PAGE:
It was just another day, when a friend told me, "Hey you haven't updated your blog for a long time." I sneered thinking, in this gigantic community of internet based readers and writers, how does it matter what I write?
But I told him, "I don't have the time."
He asked, "Why don't you make the time?"
For a couple of days I have been thinking, what could I write about. And a single word comes to my mind. Pain. Not the seething, unbearable physical pain. But the quiet, docile, heartbreaking pain, which stifles you from the inside. Why should such a pain exist? What are it's symptoms and what is a possible cure?
Last Sunday, a colleague of mine lost her dearest companion, her beautiful dog, Jacqueline. The news of it shattered me, because I love dogs and I couldn't imagine what I could have done, if I was in her place. Possibly shut myself down, without speaking to anyone for a month or as long as it took.
Around the same time, I was reprimanded at work, in the most ostensible fashion. I lost my weekly off and I scraped through the week somehow, with frequent visits to the washroom where the humiliation of a breakdown would thankfully escape the public eye.
The week was difficult for both of us in different ways. While I made a joke about it, bracing myself every now and then, my colleague recovered a little, each day. She didn't skip a single day at work. And her smile slowly grew bigger and brighter.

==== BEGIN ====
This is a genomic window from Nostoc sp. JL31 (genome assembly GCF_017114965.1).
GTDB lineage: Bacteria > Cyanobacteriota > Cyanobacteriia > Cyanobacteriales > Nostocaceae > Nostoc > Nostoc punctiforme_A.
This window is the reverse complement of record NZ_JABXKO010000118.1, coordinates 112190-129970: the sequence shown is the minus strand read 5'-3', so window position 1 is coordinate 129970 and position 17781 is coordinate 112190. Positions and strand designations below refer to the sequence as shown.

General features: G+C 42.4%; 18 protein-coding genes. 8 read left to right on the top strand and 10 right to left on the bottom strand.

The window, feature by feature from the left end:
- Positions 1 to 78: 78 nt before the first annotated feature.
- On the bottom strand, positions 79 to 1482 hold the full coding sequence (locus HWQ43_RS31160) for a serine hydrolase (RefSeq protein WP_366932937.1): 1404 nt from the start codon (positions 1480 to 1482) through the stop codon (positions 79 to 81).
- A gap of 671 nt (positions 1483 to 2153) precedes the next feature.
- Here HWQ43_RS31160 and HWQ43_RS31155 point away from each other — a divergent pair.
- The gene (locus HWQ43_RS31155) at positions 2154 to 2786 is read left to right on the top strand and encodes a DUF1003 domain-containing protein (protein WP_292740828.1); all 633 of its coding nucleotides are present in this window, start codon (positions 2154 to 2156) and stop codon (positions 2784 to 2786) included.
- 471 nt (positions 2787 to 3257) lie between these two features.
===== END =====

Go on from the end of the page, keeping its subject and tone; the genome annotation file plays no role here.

We were fighting different battles, both of us, but we were also battling the pain inside us. And we tried to tuck it in, to hide it, discreetly but indefintely. And at least for me, it didn't help. What I realised is that we get over a sense of affliction, only by embracing it first. Because our lives will forever remain punctuated by moments of discomfort and agony. But there will be times, which will dissolute the unpleasant moments and we'll somehow learn to move on.
And letting go is far more difficult than simply leading an unhappy life. It's harder because it needs great resilience, courage, and a silent hope and prayer that like a gush of wind, the pain will also ease away.
Ultimately it does. What lives on, is a childlike excitement, which is vulnerable but equally innocent. It allows us to love, and be loved, try new things, make mistakes, admit those mistakes and to move forth in life.
The pain is not less painful now, but somehow we are okay to let it consume us temporarily, before finally setting us free.